Not grasping the nettle

2012-02-16 00:00

MOST commentators have lauded the State of the Nation address. Mondli Makhanya of the Sunday Times said: “This was by far the best performance of his tenure ... but it failed to deal properly with the biggest catastrophe facing this nation, an education system that is still producing ill-equipped citizens.” I agree.

Lindiwe Mazibuko of the DA, more critical, said: “The government has extensive programmes, the nation faces many trials, and our people have boundless potential ... but what our country needed was an honest assessment and a plan of action to address it.” I agree.

But both Makhanya and Mazibuko themselves don’t grasp the nettle of the importance of South Africa’s challenge in improving its Global Competitiveness ranking out of 142 countries. Neither of them mentioned it.

We know that the president’s speech focused on infrastructure improvement and the reindustrialisation of South Africa to facilitate economic activity, skills development and job creation, but no mention was made by any commentator of the importance of improving our global competitiveness. Why not?

The rating agencies (Standard and Poor’s, Fitch and Moody’s) rely heavily on this data as part of their rating process. They look at the whole country, not just various components.

Our economy is the 30th largest in the world and yet South Africa is ranked 50th on the global competitiveness table of nations. Were it not for some very poor ratings in the area of health, education and labour relations we would be placed in the top 30. Were this the case the ratings agencies would move us out of BBB (moderately susceptible) into A (somewhat susceptible) or even AA (very strong). The impact on this move for investment is inestimable.

If the metaphor of SA’s progress post-94 is like a new car being assembled, it is akin to a post-apartheid model with which we have made rapid progress. We have a much better economic engine, we have a constitutionally designed steering wheel, we have an independently powered gearbox and suspension, we are spending on the chassis and the electronics, we have upholstery that is more accessible, but we still have two pre-94 wheels, that of education and labour relations. They both have a slow puncture that no one wants to repair. Somehow, we think these old pre-94 wheels will do for the meantime, that our post-94 car will go just fine, and compete with the other models out there. And just in case you didn’t notice, we still have the old pre-94 health spare wheel in the boot that is pap.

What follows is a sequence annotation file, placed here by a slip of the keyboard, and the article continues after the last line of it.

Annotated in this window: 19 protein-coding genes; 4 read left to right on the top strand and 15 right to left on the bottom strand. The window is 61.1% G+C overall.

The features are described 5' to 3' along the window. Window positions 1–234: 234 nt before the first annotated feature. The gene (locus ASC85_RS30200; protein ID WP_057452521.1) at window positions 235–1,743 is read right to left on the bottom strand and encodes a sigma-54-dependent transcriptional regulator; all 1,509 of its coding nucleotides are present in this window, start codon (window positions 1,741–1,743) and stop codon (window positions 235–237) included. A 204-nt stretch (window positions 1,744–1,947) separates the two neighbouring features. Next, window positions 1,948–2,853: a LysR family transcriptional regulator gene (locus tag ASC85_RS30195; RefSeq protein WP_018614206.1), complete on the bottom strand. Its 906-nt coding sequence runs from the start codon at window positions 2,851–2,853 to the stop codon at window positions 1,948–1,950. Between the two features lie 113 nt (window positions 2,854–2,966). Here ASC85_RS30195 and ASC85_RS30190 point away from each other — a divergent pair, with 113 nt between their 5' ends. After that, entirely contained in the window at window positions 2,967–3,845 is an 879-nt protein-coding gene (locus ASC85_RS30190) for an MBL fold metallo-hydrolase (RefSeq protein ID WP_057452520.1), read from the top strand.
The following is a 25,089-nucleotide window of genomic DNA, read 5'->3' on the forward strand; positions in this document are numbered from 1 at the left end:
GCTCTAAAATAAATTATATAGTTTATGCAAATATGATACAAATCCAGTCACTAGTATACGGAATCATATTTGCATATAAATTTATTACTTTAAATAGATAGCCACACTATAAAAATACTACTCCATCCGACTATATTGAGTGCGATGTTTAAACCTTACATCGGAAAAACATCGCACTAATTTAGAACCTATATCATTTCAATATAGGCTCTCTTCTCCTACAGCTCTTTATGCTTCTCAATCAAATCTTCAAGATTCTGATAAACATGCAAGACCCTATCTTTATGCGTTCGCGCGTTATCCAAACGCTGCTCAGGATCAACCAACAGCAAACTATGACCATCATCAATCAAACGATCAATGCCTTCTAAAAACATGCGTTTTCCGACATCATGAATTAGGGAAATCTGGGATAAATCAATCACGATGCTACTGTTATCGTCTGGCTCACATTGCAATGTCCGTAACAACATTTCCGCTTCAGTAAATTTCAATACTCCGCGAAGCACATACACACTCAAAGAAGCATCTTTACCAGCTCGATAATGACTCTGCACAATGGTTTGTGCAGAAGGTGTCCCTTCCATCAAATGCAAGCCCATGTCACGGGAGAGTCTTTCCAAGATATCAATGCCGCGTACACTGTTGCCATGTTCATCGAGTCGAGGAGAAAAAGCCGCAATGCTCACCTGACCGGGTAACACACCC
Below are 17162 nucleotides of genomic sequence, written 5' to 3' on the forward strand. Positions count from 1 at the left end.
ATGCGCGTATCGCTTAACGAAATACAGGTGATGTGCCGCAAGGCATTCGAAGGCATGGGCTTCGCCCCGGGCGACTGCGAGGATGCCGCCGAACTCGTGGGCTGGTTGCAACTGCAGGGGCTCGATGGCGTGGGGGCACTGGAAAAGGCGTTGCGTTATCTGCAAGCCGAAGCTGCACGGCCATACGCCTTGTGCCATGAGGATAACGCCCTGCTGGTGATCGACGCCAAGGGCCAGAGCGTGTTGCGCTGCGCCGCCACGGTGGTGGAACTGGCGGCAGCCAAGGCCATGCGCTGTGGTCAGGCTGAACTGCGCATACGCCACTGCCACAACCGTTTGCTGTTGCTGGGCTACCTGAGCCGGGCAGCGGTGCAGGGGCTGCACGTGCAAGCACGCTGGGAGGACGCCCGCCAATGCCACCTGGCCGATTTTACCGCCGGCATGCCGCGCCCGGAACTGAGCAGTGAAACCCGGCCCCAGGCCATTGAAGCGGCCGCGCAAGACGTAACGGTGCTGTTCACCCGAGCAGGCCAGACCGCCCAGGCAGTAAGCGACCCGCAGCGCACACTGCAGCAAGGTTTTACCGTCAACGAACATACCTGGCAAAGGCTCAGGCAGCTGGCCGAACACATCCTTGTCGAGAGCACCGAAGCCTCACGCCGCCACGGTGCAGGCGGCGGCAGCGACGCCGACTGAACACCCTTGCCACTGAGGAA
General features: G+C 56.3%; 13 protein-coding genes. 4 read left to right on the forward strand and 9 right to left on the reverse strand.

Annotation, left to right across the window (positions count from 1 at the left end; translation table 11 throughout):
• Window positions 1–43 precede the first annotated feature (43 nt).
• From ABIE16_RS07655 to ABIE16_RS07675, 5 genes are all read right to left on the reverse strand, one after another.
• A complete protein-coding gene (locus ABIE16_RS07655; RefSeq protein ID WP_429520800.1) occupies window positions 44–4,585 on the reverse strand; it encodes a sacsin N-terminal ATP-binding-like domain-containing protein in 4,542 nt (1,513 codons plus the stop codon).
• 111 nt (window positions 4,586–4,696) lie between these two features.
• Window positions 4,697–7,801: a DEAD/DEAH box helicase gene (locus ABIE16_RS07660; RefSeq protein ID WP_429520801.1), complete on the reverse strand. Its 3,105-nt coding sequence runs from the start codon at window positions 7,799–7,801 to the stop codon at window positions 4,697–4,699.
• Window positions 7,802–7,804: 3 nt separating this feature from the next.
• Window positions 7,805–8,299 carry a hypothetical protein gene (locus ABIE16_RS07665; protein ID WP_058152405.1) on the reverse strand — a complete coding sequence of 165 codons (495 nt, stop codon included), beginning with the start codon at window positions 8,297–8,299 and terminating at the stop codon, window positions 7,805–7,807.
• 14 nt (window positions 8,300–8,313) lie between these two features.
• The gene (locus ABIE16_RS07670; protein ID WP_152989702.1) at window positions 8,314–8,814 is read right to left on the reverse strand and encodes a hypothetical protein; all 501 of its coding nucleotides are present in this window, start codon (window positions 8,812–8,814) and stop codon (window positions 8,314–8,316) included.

Given the ambitious infrastructure improvement plans it should be noted that in the Global Competitiveness Report we fare better than most would expect. For instance, out of 142 countries we come 17th for quality of air transport infrastructure, 43rd for quality of roads and 46th for quality of rail infrastructure.

Nevertheless an ambitious infrastructure development programme is something we need. It will be beneficial in many respects.

We also have 10 measures which rank in the top 10 in the world. As can be seen, most of these measures reflect on the competence of the private sector, and they show what we are capable of. Some of these are strength of auditing and reporting (1), regulation of securities exchange and budget transparency (1) and soundness of banks (2).

We have a significant number of measures where we rank in the bottom 10 in the world and all of them are critical contributors to improved global competitiveness (and essential components on our national assembly line), and, if I dare say, are the responsibility of government. They are our pre-94 wheels that should be re-engineered urgently if our post-94 car is to compete in the global environment. A few of these are business costs of crime and violence (136), business impact of TB (135), business impact of HIV (136) and co-operation in labour-management relations (138).

We have challenges with some of our lighting and dashboard components: burden of government regulation (112), favouritism in decisions of government officials (114), wastefulness of government spending (69) and public trust of politicians (88).

If we are to reindustrialise competitively then we must pay as much attention to education, government competence, health and labour relations as we have to infrastructure. Reindustrialisation must mean that our global competitiveness improves across the board.

• Steuart Pennington is CEO of South Africa — The Good News.

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